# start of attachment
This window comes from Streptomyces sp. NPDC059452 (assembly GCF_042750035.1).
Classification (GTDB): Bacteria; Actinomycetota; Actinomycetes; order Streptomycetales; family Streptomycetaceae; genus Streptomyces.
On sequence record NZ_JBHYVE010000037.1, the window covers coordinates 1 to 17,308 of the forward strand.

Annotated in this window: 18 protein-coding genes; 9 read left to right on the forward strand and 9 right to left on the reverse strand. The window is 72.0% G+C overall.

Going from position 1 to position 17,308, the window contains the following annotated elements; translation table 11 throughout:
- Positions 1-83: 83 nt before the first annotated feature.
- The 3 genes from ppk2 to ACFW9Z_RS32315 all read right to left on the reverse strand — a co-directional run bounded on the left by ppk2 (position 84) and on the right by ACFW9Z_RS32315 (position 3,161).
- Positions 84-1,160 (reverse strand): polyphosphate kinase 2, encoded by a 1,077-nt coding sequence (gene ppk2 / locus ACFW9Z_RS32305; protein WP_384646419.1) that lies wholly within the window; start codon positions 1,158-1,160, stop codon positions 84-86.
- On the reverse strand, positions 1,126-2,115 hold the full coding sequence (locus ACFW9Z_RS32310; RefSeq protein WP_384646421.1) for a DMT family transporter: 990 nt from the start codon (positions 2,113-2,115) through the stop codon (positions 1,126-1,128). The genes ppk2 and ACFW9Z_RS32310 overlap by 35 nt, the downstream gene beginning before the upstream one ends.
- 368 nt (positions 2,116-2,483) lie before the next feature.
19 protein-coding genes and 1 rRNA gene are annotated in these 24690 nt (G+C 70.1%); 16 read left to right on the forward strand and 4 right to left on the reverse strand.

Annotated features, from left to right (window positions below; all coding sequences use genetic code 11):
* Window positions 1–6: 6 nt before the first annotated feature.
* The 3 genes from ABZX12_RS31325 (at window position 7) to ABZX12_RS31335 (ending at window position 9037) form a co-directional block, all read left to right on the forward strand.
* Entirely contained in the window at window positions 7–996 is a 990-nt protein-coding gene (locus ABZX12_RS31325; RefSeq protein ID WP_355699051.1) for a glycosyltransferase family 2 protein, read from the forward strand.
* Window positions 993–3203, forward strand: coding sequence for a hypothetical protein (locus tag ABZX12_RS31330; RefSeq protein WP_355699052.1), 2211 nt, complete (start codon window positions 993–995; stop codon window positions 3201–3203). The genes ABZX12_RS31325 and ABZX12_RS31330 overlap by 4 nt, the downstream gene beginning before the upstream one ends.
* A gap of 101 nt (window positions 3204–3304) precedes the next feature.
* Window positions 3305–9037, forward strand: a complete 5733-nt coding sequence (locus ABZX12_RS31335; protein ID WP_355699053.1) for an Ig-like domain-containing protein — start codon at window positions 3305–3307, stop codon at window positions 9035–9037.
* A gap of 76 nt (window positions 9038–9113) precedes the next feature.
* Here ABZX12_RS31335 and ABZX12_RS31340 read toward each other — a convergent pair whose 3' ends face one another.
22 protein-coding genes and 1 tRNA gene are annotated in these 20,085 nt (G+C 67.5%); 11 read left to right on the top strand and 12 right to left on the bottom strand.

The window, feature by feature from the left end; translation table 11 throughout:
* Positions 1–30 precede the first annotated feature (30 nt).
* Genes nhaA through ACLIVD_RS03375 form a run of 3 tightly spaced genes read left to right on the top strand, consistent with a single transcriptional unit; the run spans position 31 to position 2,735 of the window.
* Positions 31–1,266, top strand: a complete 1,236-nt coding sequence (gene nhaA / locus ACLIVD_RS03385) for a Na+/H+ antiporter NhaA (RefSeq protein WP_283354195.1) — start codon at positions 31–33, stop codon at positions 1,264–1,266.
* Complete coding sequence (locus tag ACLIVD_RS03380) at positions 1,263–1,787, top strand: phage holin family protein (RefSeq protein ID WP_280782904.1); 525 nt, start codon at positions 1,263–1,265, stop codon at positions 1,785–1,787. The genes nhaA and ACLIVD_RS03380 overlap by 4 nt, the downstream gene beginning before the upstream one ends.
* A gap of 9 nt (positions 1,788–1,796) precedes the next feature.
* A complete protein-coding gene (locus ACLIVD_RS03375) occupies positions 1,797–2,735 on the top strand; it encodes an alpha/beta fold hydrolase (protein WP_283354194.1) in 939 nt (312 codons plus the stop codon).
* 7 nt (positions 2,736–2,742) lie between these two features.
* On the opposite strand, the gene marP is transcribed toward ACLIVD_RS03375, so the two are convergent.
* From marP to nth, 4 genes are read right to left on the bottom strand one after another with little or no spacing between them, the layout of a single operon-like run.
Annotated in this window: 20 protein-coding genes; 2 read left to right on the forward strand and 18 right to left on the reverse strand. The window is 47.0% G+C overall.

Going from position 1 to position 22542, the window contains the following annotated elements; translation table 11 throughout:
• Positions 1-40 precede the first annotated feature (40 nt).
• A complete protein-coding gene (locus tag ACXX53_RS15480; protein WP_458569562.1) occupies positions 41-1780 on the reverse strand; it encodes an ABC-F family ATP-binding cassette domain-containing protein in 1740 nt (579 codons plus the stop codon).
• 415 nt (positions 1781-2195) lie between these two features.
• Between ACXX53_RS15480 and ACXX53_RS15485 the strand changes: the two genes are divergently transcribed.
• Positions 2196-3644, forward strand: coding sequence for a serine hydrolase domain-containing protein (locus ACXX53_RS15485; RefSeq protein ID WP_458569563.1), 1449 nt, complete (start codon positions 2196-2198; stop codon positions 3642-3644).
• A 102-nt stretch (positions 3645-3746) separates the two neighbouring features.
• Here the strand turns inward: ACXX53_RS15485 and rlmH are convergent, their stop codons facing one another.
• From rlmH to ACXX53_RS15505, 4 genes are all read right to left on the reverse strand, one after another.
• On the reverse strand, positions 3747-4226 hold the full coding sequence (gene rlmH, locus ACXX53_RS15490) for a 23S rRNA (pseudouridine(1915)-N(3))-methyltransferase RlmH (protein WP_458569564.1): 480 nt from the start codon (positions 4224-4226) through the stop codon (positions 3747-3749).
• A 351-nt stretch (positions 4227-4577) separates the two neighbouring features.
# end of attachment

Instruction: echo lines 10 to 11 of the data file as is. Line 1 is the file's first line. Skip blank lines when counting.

- 368 nt (positions 2,116-2,483) lie before the next feature.
19 protein-coding genes and 1 rRNA gene are annotated in these 24690 nt (G+C 70.1%); 16 read left to right on the forward strand and 4 right to left on the reverse strand.